Sajid Javid forced to halt Isis 'Beatles' extradition plan after suspect's mother launches legal bid

Posted On: 
27th July 2018

Sajid Javid has been forced to suspend the sharing of intelligence with America on two British-born Isis terror suspects after one of their mothers began legal action against the Government.

Sajid Javid has been criticised for his approach to the Isis 'Beatles'.
PA Images

The Home Secretary came under fire after it emerged he had written to US authorities making clear that the UK would not demand any "assurances" that Alexanda Kotey and Shafee El-Sheikh - part of the notorious "Beatles" group of Islamist terrorists - be spared execution if they are extradited to America.

But Mr Javid has called a temporary halt to the process after it was revealed El-Sheikh's mother wants a judicial review of his decision to be carried out.

David Davis opposed Sajid Javid's death penalty waiver for 'Isis Beatles'

Boris Johnson 'had doubts' about 'IS Beatles' death penalty plan

Theresa May finally backs Sajid Javid in 'IS Beatles' death penalty row

A Home Office spokesperson said: “We received a request from the legal representative of the family of one of the suspects to pause the MLA [mutual legal assistance] response.

"We have agreed to a short-term pause. The Government remains committed to bringing these people to justice and we are confident we have acted in full accordance of the law and within the government’s longstanding MLA policy."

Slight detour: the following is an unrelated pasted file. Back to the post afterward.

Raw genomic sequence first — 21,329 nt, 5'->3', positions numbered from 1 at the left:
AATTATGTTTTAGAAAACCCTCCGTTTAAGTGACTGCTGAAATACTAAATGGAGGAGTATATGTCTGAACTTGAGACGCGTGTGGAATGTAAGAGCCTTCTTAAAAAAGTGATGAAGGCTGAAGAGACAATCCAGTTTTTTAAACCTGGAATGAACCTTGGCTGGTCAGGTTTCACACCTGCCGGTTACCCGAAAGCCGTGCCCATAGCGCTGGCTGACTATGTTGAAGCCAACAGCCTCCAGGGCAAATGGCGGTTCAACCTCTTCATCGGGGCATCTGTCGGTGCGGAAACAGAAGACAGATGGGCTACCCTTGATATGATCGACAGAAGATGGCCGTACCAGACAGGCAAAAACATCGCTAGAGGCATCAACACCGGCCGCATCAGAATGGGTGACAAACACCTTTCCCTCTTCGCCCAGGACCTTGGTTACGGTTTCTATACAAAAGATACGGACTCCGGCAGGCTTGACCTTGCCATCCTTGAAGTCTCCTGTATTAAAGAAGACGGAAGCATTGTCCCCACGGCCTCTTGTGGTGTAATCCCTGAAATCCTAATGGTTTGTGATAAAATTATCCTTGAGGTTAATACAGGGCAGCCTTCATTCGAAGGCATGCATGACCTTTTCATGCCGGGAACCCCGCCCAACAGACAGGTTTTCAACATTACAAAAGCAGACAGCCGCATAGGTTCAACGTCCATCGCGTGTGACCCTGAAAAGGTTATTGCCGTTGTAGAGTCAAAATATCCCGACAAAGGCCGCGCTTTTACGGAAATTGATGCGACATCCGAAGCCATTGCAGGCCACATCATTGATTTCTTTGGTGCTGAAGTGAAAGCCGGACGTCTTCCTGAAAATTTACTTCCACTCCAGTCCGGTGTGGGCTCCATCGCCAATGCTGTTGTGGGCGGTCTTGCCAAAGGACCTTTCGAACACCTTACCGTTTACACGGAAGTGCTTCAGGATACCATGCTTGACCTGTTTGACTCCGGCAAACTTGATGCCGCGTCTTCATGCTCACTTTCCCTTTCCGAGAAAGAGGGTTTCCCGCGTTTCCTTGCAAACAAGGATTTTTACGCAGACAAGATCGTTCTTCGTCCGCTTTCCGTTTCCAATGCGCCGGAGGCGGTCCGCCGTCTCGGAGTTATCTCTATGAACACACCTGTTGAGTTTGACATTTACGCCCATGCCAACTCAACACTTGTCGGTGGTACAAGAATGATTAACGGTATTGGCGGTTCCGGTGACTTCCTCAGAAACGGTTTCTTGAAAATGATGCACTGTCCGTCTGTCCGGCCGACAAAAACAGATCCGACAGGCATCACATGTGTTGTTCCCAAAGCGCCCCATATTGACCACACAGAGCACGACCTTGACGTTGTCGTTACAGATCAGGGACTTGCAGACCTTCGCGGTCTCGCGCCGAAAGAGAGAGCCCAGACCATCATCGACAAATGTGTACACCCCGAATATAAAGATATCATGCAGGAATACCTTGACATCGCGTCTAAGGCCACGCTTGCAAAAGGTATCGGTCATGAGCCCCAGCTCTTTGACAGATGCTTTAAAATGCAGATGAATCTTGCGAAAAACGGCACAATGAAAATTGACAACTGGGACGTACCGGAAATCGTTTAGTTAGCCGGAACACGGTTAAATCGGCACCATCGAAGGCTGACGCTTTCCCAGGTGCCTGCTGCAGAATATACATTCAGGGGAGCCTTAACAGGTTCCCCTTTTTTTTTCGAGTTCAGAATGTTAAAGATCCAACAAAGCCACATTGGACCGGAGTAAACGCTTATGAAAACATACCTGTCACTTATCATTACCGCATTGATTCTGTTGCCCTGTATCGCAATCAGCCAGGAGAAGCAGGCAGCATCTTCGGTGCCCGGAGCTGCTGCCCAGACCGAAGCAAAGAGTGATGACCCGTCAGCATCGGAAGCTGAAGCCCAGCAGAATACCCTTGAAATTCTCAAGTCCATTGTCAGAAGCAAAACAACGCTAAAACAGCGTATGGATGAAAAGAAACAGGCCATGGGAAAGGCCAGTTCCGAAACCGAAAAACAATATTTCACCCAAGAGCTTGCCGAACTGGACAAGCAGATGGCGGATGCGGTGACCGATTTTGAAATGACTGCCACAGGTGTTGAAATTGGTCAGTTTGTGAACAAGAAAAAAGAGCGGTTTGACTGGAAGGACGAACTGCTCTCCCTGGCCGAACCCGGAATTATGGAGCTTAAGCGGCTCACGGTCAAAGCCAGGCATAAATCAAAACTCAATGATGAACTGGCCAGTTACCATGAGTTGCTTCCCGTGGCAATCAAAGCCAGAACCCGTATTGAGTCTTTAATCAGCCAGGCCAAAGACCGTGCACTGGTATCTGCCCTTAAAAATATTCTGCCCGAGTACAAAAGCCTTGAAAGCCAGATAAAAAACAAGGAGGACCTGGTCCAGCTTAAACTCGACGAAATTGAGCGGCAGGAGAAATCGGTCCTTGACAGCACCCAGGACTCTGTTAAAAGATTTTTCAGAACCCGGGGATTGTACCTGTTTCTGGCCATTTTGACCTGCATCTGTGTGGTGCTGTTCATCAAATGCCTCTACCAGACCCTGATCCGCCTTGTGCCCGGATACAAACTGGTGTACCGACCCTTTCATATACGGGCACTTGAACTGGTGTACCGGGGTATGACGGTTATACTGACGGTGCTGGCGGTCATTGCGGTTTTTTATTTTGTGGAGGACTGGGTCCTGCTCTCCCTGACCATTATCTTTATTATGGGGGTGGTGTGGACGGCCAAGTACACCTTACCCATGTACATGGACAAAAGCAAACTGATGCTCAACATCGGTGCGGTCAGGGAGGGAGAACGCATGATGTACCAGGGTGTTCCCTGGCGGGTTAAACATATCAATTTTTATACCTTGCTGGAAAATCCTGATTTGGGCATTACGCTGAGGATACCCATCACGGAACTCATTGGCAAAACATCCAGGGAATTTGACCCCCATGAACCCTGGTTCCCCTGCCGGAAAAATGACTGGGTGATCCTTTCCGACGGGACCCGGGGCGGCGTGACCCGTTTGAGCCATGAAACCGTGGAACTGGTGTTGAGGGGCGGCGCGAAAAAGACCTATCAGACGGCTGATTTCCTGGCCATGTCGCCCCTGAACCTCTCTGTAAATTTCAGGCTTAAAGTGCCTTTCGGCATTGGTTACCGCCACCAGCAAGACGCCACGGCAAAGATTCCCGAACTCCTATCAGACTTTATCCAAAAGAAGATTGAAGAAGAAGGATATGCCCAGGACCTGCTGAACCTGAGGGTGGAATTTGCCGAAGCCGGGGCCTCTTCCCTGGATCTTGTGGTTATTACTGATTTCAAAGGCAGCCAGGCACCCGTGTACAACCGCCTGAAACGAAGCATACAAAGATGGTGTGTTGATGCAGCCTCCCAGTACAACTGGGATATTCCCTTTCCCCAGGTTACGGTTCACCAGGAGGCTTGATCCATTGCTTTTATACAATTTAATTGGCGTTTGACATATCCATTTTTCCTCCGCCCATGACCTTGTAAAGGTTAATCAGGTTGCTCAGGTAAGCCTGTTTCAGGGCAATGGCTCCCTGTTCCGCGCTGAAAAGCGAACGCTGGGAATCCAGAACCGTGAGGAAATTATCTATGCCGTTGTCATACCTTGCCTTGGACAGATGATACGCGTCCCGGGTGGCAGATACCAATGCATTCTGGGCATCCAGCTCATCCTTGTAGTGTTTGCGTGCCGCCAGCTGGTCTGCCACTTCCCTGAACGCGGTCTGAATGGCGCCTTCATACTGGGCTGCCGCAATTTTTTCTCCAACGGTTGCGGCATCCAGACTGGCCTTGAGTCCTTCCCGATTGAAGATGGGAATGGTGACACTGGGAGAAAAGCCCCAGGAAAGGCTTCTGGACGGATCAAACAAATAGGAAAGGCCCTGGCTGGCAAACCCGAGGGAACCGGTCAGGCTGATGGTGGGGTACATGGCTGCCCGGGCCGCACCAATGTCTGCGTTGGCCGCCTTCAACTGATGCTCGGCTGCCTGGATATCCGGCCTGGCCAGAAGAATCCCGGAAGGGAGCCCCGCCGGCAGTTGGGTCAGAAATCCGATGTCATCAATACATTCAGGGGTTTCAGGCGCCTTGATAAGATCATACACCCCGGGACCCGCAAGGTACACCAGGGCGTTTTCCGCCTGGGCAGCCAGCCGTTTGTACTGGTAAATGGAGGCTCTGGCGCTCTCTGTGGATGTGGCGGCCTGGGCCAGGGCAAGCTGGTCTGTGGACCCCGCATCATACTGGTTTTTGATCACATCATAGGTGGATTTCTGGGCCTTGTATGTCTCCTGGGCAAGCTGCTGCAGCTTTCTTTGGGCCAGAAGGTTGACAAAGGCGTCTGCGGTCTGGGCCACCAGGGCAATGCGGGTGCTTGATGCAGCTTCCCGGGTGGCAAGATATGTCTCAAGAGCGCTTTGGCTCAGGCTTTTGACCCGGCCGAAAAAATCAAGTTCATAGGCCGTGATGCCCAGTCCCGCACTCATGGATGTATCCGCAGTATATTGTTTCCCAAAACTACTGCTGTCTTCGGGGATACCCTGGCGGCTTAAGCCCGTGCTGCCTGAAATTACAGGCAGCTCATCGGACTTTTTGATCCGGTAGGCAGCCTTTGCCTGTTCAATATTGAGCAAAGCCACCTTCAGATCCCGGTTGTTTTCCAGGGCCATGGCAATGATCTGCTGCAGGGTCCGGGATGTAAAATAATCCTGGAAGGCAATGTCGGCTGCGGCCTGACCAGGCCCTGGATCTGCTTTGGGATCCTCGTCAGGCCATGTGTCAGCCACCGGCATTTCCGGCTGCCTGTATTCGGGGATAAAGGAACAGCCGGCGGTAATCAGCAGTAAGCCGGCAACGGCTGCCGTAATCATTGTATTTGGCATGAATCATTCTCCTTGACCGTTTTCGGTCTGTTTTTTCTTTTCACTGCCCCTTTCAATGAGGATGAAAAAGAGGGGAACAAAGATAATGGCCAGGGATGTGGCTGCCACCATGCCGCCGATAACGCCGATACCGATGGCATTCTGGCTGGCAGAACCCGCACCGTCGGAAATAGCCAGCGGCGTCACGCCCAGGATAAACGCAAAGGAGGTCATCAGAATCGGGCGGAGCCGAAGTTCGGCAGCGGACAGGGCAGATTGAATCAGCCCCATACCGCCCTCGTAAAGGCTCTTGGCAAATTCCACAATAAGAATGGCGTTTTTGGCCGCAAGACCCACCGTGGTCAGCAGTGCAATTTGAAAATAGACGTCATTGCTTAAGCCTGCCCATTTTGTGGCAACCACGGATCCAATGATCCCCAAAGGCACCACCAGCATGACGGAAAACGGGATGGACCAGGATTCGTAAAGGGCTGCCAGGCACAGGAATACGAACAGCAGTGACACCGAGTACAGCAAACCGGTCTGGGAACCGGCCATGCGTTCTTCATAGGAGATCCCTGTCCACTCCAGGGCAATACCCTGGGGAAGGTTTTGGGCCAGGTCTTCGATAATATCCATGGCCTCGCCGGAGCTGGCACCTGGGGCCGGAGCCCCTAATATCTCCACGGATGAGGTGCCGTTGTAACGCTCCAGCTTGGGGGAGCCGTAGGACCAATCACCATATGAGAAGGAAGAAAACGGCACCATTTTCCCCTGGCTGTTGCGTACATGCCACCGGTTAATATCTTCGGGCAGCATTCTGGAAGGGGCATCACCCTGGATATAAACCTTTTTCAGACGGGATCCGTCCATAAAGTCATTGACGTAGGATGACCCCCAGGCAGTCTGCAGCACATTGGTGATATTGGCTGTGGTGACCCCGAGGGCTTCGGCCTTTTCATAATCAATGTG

Ben Emmerson, the UN special rapporteur on counter-terrorism and human rights, told The Guardian: "This is a significant breakthrough, this decision by the Government to pause at this point to enable the courts to rule on the application. It is an indication of how deep concern is here.

"The legal grounds for challenge are really very strong. I would expect this case to be brought on swiftly and the government will be required to disclose the minutes and notes of every meeting and conversation that may have taken place here and with the Americans."

Former Brexit Secretary David Davis has said the decision not to seek an assurance that the two men would not face the death penalty in America was "unnecessary".

But former Foreign Secretary Boris Johnson, who signed off the decision with Mr Javid, said: "We had to balance two risks: the risk that they would be simply set loose, like so many other jihadis, to roam the streets of London again, or the small risk that they might receive the death penalty under the US system.

"Sajid Javid and I decided that the first risk was worse than the second. Who really believes we were wrong?"